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EMA Still Not Supporting Biosimilar Interchangeability

Sunday Oct 30, 2011

Howard Levine  (hlevineatbptcdotcom)  , Sheila Magil  (smagilatbptcdotcom)  , and Alex Kanarek  (akanarekatbptcdotcom)  

The EMEA (now EMA) issued its first guideline for similar biological medicinal products in 2005, followed by detailed guidelines for specific products in subsequent years. Citing such issues as the development of biosimilar monoclonal antibodies, The WHO Guidelines on Evaluation of Similar Biotherapeutic Products, and EMA’s emphasis on the 3 R principles (replacement, reduction and refinement) in animal testing, EMA issued a few weeks ago a concept paper on revising their 2005 guideline to bring it more in line with these newer guidances. Recognizing that repeat dose toxicity studies in non-human primates recommended in it’s the earlier guidelines are of little relevance, the concept paper recommends that a risk-based approach for the design of non-clinical studies be used which takes into account the results of biochemical comparability studies, the availability of sensitive in vitro functional assays which are predictive of in vivo pharmacodynamics, and the feasibility and relevance of in vivo testing in a relevant species. With regards to human clinical trials, the concept paper recommends that the biosimilar guidelines should be revised to address the need for pharmacodynamic markers in Phase 1 studies and whether or not a biosimilar product can proceed to pivotal Phase 3 clinical trials if similarity to selected PK parameters have been met but relevant pharmacodynamics markers are not available. The concept paper also recommends updating the guideline to include examples of acceptable surrogate endpoints already recommended in guidelines for specific classes of biosimilar products, defining considerations for acceptance of pharmacodynamics markers for demonstration of clinical similarity, and the possibility of using a non-inferiority design for certain Phase 3 studies.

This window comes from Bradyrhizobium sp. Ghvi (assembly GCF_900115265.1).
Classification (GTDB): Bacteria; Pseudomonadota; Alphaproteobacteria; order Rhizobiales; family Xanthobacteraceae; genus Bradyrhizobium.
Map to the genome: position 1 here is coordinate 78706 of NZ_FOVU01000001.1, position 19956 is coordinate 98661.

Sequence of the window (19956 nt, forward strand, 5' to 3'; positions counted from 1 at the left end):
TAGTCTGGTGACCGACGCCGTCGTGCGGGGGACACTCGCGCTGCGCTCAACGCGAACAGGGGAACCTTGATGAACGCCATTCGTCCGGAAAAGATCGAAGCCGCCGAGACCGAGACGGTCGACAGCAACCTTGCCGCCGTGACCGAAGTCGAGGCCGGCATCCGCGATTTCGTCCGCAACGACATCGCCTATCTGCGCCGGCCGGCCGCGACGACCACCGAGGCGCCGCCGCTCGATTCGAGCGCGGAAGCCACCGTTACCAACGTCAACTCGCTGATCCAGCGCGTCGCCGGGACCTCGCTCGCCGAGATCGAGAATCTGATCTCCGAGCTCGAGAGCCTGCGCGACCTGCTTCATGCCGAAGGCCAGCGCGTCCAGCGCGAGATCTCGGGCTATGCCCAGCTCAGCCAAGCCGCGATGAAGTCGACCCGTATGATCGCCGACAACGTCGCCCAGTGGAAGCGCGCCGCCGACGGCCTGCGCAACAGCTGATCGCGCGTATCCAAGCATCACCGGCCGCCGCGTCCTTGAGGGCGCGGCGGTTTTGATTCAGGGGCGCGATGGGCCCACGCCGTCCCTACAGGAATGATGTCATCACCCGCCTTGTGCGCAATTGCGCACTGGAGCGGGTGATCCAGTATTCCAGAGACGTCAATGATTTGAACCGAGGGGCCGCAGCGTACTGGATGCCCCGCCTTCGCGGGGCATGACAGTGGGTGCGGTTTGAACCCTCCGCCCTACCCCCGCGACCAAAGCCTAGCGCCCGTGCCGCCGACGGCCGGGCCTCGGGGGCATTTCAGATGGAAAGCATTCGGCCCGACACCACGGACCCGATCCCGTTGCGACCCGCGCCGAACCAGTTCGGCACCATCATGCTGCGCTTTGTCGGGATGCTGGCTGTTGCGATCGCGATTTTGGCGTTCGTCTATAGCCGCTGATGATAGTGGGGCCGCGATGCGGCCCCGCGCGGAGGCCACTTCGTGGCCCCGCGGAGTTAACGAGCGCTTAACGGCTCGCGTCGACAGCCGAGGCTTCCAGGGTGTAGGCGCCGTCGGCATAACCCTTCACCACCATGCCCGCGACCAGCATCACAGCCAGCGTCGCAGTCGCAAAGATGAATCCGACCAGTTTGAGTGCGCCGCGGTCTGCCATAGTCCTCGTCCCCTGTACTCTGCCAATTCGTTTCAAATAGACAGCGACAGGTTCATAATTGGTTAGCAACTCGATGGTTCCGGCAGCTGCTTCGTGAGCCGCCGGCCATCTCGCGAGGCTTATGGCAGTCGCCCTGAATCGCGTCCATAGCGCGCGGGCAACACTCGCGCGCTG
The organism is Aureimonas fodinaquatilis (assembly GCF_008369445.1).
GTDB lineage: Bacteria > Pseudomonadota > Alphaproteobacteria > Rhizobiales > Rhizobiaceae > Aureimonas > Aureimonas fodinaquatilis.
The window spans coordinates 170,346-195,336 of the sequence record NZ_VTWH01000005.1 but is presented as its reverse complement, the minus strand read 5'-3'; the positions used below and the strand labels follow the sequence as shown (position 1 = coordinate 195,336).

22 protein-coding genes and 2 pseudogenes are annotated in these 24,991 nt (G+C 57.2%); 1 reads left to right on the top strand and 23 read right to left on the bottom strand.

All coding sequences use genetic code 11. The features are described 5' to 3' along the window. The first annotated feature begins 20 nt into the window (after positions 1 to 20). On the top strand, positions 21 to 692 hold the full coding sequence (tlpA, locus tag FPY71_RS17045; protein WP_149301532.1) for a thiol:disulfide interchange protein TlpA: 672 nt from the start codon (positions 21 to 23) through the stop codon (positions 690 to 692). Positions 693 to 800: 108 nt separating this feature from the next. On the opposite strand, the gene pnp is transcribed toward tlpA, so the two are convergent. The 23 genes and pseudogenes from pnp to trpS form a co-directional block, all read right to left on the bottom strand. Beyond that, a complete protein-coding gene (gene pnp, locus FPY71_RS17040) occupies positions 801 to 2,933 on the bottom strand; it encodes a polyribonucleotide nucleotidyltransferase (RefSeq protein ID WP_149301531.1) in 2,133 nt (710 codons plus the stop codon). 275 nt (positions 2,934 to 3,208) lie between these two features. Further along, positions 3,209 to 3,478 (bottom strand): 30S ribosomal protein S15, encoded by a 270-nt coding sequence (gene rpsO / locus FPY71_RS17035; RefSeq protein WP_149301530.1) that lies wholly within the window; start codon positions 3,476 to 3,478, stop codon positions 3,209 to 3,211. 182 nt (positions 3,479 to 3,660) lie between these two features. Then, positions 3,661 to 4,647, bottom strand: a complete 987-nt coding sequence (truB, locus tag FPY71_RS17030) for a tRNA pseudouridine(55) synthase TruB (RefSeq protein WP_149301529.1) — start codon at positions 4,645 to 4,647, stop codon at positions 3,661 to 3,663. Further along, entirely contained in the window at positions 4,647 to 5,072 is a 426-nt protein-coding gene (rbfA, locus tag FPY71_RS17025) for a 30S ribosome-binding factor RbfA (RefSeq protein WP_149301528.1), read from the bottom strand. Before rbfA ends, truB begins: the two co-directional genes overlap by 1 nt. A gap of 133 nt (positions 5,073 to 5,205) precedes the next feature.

Given the technical advancements in the development of biosimilars over the past couple of years, it is encouraging to see EMA acknowledging this rapidly changing environment and embracing the idea of updating its original guidelines. The clarification on non-clinical requirements, especially the importance of defining reliable PK/PD markers for biosimilarity, and the possibility of using non-inferiority as an end-point for clinical trials should help accelerate the development and introduction of biosimilar products. The use of non-inferiority as a criterion for approval should allow faster, smaller, and less expensive clinical trials but comes with the disadvantage that such trials may make it more difficult to demonstrate interchangeability of a biosimilar product with the original innovator product. Neither the original guideline nor the current concept paper addresses what criteria would be necessary to establish interchangeability, the holy grail of biosimilars. Our reading of the concept paper and other recent activities and announcements from EMA, as well as the US FDA, suggest we are not likely to see any meaningful pathway towards interchangeability in the US or Europe anytime soon. This is a shame since the true potential for biosimilars will not be met until we have established guidelines for using these products completely interchangeably with the original innovator product as is currently the case for small molecule generic drugs.

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